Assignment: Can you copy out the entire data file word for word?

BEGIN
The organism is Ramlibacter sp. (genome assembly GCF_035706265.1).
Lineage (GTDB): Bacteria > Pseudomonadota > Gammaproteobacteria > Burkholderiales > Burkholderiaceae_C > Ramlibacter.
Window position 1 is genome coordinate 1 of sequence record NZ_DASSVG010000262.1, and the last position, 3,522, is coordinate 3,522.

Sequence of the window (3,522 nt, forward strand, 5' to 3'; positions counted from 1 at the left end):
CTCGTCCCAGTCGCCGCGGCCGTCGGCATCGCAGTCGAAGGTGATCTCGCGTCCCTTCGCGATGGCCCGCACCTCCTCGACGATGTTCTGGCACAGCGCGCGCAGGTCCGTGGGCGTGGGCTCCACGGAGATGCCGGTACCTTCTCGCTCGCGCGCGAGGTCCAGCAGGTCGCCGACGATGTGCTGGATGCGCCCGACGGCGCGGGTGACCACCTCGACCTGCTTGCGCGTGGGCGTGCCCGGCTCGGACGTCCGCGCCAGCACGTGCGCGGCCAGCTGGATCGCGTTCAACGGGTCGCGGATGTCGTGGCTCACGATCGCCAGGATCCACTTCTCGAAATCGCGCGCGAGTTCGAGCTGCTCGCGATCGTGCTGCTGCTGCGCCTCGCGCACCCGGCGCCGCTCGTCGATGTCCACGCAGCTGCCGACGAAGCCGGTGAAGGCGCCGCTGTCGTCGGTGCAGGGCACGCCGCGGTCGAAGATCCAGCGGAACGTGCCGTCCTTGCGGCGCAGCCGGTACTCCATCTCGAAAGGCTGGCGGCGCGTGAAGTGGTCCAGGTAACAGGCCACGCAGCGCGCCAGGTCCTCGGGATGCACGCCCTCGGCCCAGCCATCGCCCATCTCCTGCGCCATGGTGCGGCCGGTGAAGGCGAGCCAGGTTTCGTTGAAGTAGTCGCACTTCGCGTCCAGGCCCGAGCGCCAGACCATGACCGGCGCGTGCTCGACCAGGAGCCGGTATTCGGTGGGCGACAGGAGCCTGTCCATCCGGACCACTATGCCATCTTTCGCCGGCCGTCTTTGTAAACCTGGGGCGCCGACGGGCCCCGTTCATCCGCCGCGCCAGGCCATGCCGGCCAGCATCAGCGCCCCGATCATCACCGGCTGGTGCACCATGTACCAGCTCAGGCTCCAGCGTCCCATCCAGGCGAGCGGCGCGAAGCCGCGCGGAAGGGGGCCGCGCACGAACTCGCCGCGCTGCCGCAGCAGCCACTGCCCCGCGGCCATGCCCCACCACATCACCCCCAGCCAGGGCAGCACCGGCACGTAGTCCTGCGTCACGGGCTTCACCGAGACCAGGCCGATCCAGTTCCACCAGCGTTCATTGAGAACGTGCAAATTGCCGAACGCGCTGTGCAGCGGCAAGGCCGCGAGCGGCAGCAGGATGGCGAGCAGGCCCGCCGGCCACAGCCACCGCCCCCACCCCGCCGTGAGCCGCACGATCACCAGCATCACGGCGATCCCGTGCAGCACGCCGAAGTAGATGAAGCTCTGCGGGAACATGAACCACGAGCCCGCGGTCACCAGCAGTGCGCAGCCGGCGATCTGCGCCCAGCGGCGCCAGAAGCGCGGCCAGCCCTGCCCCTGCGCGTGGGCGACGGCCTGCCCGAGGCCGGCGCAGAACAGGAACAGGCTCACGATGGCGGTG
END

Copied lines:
The organism is Ramlibacter sp. (genome assembly GCF_035706265.1).
Lineage (GTDB): Bacteria > Pseudomonadota > Gammaproteobacteria > Burkholderiales > Burkholderiaceae_C > Ramlibacter.
Window position 1 is genome coordinate 1 of sequence record NZ_DASSVG010000262.1, and the last position, 3,522, is coordinate 3,522.

Sequence of the window (3,522 nt, forward strand, 5' to 3'; positions counted from 1 at the left end):
CTCGTCCCAGTCGCCGCGGCCGTCGGCATCGCAGTCGAAGGTGATCTCGCGTCCCTTCGCGATGGCCCGCACCTCCTCGACGATGTTCTGGCACAGCGCGCGCAGGTCCGTGGGCGTGGGCTCCACGGAGATGCCGGTACCTTCTCGCTCGCGCGCGAGGTCCAGCAGGTCGCCGACGATGTGCTGGATGCGCCCGACGGCGCGGGTGACCACCTCGACCTGCTTGCGCGTGGGCGTGCCCGGCTCGGACGTCCGCGCCAGCACGTGCGCGGCCAGCTGGATCGCGTTCAACGGGTCGCGGATGTCGTGGCTCACGATCGCCAGGATCCACTTCTCGAAATCGCGCGCGAGTTCGAGCTGCTCGCGATCGTGCTGCTGCTGCGCCTCGCGCACCCGGCGCCGCTCGTCGATGTCCACGCAGCTGCCGACGAAGCCGGTGAAGGCGCCGCTGTCGTCGGTGCAGGGCACGCCGCGGTCGAAGATCCAGCGGAACGTGCCGTCCTTGCGGCGCAGCCGGTACTCCATCTCGAAAGGCTGGCGGCGCGTGAAGTGGTCCAGGTAACAGGCCACGCAGCGCGCCAGGTCCTCGGGATGCACGCCCTCGGCCCAGCCATCGCCCATCTCCTGCGCCATGGTGCGGCCGGTGAAGGCGAGCCAGGTTTCGTTGAAGTAGTCGCACTTCGCGTCCAGGCCCGAGCGCCAGACCATGACCGGCGCGTGCTCGACCAGGAGCCGGTATTCGGTGGGCGACAGGAGCCTGTCCATCCGGACCACTATGCCATCTTTCGCCGGCCGTCTTTGTAAACCTGGGGCGCCGACGGGCCCCGTTCATCCGCCGCGCCAGGCCATGCCGGCCAGCATCAGCGCCCCGATCATCACCGGCTGGTGCACCATGTACCAGCTCAGGCTCCAGCGTCCCATCCAGGCGAGCGGCGCGAAGCCGCGCGGAAGGGGGCCGCGCACGAACTCGCCGCGCTGCCGCAGCAGCCACTGCCCCGCGGCCATGCCCCACCACATCACCCCCAGCCAGGGCAGCACCGGCACGTAGTCCTGCGTCACGGGCTTCACCGAGACCAGGCCGATCCAGTTCCACCAGCGTTCATTGAGAACGTGCAAATTGCCGAACGCGCTGTGCAGCGGCAAGGCCGCGAGCGGCAGCAGGATGGCGAGCAGGCCCGCCGGCCACAGCCACCGCCCCCACCCCGCCGTGAGCCGCACGATCACCAGCATCACGGCGATCCCGTGCAGCACGCCGAAGTAGATGAAGCTCTGCGGGAACATGAACCACGAGCCCGCGGTCACCAGCAGTGCGCAGCCGGCGATCTGCGCCCAGCGGCGCCAGAAGCGCGGCCAGCCCTGCCCCTGCGCGTGGGCGACGGCCTGCCCGAGGCCGGCGCAGAACAGGAACAGGCTCACGATGGCGGTG